Because 13 strikes us as a more appropriate number than 10 for expunging sin, we suggest the addition of three more self-rating Website categories, each of which has now been elevated to the level of public moral scrutiny: Placing Your Child in an Ill-Fitting Car Seat, Tolerating the Use of Tobacco Products, and Explicitly or Implicitly Advocating an Unbalanced Federal Budget.

The Message Is the Message
Nothing in politics is quite as edifying (or entertaining) as watching the losers of the last election try to figure out where they went wrong and how they are going to regroup for the next battle. The viewing was particularly choice last weekend as 1,500 of California's Republican faithful gathered in Sacramento for the state party's semiannual convention and factional bloodletting. While the GOP instinct for fratricide is always problematic (two breakaway groups -- one to the right of the ultra-conservative party leadership, and one to the left -- are planning separate conventions later this spring), the proceedings were marked by a certain realpolitik, a sense that electoral recovery in 1998 and 2000 will require burying the hatchet someplace other than in each other's heads.

Three days of soul-searching produced the following diagnoses for the 1996 debacle: lack of GOP heroes, lack of GOP guts, lack of Ronald Reagan, lack of "rapid message response team" to counteract "Clinton lies," and "media bias." Translation? The GOP message was fine, but the delivery needs reworking to make it more attractive to women and minority voters.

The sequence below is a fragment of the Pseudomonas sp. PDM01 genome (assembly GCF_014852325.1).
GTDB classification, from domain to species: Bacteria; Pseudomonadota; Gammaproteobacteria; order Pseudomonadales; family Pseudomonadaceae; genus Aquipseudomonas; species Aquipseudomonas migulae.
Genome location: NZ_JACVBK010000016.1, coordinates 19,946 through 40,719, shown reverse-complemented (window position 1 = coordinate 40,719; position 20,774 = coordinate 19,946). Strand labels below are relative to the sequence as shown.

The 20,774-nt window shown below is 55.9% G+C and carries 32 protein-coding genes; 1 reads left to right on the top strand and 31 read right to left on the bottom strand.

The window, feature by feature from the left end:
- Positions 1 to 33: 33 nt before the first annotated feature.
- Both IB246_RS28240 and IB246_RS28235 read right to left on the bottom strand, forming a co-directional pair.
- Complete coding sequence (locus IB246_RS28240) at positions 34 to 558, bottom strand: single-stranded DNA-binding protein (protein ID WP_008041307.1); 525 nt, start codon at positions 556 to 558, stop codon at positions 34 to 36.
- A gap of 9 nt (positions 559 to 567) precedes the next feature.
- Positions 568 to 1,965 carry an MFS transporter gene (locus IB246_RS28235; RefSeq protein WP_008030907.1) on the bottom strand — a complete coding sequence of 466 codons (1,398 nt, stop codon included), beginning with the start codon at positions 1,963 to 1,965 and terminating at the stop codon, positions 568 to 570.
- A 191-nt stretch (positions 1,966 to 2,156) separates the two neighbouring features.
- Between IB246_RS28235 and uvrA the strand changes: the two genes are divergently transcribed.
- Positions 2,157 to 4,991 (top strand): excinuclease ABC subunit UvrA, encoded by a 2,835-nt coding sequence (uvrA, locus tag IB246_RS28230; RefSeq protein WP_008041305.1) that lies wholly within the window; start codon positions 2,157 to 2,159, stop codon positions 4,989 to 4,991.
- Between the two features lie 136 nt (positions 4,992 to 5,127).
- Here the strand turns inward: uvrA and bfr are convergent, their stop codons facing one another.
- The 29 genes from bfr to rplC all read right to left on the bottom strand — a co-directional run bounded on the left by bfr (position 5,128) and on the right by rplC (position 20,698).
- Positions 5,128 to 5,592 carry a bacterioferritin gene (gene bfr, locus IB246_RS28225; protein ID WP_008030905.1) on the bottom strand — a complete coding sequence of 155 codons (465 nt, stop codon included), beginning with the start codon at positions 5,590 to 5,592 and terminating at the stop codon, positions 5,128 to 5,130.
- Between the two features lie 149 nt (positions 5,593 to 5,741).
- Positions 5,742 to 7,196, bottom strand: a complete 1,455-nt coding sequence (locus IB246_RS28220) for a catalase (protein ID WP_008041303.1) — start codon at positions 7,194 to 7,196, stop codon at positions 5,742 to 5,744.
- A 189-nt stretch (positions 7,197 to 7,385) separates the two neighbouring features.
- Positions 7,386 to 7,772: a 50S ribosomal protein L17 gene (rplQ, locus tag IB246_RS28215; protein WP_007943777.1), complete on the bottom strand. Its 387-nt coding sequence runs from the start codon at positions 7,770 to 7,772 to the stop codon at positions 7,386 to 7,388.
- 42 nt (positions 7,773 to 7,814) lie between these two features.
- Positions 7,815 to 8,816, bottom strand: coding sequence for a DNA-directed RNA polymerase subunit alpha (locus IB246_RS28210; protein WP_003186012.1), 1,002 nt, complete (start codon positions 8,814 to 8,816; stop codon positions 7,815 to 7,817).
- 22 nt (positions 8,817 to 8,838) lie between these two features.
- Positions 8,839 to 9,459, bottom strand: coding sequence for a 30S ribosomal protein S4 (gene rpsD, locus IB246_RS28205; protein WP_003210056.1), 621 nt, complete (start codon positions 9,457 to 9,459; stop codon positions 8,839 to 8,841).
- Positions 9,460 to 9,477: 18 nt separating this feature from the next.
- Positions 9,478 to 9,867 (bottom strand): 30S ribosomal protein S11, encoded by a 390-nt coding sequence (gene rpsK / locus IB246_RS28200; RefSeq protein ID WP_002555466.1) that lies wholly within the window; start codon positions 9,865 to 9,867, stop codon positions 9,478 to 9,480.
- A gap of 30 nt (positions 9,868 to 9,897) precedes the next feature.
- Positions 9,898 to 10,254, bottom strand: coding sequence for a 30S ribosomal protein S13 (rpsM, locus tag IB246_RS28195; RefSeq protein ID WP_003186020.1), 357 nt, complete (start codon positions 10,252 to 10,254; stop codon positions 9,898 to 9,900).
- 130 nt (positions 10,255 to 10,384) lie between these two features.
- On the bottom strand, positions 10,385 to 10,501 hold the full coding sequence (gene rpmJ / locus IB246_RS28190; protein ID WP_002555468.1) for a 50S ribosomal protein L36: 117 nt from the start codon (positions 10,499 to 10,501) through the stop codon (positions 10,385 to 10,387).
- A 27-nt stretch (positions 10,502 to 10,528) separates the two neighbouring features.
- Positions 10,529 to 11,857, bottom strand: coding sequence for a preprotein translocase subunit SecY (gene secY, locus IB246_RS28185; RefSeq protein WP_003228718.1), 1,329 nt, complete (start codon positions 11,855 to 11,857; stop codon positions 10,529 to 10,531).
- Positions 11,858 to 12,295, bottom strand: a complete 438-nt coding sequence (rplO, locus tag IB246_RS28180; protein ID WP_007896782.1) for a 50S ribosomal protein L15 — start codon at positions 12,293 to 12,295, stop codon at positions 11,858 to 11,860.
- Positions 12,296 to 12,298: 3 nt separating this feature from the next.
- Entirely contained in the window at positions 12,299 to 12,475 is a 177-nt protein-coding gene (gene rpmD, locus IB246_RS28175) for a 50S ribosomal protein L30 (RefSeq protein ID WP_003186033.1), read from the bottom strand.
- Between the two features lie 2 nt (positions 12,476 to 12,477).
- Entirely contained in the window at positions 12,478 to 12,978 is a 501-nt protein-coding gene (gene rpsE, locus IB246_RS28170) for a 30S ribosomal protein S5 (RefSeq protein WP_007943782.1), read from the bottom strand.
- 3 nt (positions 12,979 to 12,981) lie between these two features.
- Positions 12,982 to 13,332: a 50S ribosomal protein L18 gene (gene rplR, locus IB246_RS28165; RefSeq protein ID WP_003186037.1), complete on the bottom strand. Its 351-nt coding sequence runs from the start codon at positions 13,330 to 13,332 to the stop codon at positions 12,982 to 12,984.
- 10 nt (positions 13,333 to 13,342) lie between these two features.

Attorney General Dan Lungren, thus far the party's only declared gubernatorial candidate for 1998, summed up the proposed new direction with a call for a massive "descarification effort." As he exhorted California Republicans to walk largely minority precincts in South Central and East Los Angeles, Lungren also suggested that success would come "not by changing our principles, but by articulating our principles."

But oh, that articulation can get dicey, as a panel of national GOP political consultants demonstrated during a lengthy dissection of how the party's stands on affirmative action and immigration affected California voters in '96. Santa Barbara Assemblyman Brooks Firestone scolded the panel for its references to "illegal immigration" instead of illegal entry, and "affirmative action" rather than quotas and preferences. "Sloppy terminology," he said.

And sloppy thinking, we might add. In the short term, cleaning up its rhetorical act makes sense for the party. Over the long haul, however, California's demographics will force Republicans to deal with policies as well. The ones they're wedded to at the moment alienate the very people they need to attract.

Phyllis Orrick and Susan Rasky can be reached at SF Weekly, Attn: Unspun, 425 Brannan, San Francisco, CA 94107; phone: (415) 536-8139; e-mail: porrick@sfweekly.com.

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